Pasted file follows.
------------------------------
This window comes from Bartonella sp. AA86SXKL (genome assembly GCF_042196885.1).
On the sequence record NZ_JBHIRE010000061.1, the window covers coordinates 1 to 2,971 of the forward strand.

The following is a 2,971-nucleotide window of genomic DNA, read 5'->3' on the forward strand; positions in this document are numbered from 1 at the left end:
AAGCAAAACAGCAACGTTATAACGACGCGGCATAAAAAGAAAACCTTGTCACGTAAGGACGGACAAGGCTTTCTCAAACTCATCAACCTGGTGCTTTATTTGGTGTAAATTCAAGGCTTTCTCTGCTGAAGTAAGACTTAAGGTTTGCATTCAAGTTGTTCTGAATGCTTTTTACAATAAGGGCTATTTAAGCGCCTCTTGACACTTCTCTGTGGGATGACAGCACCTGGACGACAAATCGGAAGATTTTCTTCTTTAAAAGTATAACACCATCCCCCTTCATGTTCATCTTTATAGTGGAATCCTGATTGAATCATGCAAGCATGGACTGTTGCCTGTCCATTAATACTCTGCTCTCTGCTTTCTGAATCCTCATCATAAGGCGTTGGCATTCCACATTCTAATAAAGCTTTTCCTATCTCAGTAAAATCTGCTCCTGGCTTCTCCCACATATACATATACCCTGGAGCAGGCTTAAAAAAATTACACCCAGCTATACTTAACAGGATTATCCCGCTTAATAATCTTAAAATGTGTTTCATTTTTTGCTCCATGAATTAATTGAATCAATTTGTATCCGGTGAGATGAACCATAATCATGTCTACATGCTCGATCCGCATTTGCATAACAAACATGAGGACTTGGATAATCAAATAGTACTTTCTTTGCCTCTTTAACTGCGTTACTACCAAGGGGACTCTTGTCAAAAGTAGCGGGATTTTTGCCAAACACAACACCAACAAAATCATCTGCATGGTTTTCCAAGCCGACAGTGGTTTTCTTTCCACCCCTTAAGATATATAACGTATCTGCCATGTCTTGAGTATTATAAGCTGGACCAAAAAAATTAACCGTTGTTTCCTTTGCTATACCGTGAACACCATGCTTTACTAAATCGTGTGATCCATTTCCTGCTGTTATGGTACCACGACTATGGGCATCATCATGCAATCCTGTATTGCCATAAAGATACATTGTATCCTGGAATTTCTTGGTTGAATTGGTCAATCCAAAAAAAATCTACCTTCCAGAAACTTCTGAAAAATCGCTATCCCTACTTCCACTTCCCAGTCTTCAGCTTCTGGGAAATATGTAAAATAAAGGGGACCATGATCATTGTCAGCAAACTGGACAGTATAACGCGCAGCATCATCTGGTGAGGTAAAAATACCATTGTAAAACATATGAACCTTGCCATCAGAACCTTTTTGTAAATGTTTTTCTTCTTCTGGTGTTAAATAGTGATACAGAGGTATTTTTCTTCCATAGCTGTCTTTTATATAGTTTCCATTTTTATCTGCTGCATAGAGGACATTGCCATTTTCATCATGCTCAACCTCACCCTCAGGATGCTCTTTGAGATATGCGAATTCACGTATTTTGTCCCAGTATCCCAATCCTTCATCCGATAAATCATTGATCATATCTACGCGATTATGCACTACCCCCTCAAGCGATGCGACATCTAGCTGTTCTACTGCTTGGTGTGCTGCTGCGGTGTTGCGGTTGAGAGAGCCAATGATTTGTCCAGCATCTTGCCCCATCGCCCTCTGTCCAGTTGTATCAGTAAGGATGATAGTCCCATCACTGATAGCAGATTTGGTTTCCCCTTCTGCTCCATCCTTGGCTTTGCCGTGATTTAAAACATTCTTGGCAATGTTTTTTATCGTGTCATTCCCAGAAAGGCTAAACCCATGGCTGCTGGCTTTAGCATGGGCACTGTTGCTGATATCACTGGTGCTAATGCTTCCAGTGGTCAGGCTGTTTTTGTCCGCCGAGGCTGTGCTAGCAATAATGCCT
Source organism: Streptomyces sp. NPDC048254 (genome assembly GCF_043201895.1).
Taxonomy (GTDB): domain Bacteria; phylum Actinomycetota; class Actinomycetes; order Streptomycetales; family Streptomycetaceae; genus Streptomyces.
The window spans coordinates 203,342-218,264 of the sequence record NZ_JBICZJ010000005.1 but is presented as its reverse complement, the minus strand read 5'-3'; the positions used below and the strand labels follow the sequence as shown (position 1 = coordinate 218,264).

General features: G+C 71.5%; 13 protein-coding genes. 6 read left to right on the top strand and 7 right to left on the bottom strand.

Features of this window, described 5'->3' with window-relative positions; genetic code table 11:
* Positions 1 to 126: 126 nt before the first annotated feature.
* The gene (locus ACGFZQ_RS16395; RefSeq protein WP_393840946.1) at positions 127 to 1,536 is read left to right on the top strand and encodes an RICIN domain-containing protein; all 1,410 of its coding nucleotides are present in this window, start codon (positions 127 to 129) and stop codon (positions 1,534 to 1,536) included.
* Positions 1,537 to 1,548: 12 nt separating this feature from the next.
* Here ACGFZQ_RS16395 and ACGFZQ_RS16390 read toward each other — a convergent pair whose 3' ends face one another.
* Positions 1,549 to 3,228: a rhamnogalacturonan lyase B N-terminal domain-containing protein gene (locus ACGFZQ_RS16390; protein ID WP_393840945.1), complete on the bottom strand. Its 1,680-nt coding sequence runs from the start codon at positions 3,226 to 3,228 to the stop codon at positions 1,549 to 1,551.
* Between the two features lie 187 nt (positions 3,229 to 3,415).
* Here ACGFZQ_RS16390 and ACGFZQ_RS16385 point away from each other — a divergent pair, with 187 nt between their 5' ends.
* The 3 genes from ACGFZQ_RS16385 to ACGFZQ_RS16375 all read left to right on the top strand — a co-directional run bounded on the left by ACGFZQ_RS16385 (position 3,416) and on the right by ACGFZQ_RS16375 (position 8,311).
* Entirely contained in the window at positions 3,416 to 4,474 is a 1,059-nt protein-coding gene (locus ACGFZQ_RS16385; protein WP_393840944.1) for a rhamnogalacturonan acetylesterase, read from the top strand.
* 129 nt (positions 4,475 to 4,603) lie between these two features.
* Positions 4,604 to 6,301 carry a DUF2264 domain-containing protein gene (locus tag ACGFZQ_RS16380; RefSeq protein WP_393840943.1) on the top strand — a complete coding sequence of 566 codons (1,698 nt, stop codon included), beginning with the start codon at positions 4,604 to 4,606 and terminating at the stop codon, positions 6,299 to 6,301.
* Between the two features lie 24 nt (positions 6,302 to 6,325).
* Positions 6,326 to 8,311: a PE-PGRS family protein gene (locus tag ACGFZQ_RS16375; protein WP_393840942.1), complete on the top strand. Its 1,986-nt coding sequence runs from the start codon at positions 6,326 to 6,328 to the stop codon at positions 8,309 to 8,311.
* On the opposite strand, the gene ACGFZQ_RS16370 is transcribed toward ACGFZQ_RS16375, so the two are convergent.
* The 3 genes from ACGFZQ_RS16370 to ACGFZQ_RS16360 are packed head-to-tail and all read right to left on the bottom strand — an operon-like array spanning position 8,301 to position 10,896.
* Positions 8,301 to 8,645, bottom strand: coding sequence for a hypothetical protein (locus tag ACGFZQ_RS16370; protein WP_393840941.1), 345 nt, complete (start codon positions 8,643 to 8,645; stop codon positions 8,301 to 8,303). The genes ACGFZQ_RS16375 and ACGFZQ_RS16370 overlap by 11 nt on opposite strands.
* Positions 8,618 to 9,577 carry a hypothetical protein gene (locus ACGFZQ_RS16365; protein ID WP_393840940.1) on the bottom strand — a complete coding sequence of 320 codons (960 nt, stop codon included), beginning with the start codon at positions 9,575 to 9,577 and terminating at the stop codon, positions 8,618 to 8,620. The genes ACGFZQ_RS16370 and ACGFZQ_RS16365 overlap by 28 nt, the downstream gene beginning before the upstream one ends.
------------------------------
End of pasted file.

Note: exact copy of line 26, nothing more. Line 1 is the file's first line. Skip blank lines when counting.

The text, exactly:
* Positions 8,618 to 9,577 carry a hypothetical protein gene (locus ACGFZQ_RS16365; protein ID WP_393840940.1) on the bottom strand — a complete coding sequence of 320 codons (960 nt, stop codon included), beginning with the start codon at positions 9,575 to 9,577 and terminating at the stop codon, positions 8,618 to 8,620. The genes ACGFZQ_RS16370 and ACGFZQ_RS16365 overlap by 28 nt, the downstream gene beginning before the upstream one ends.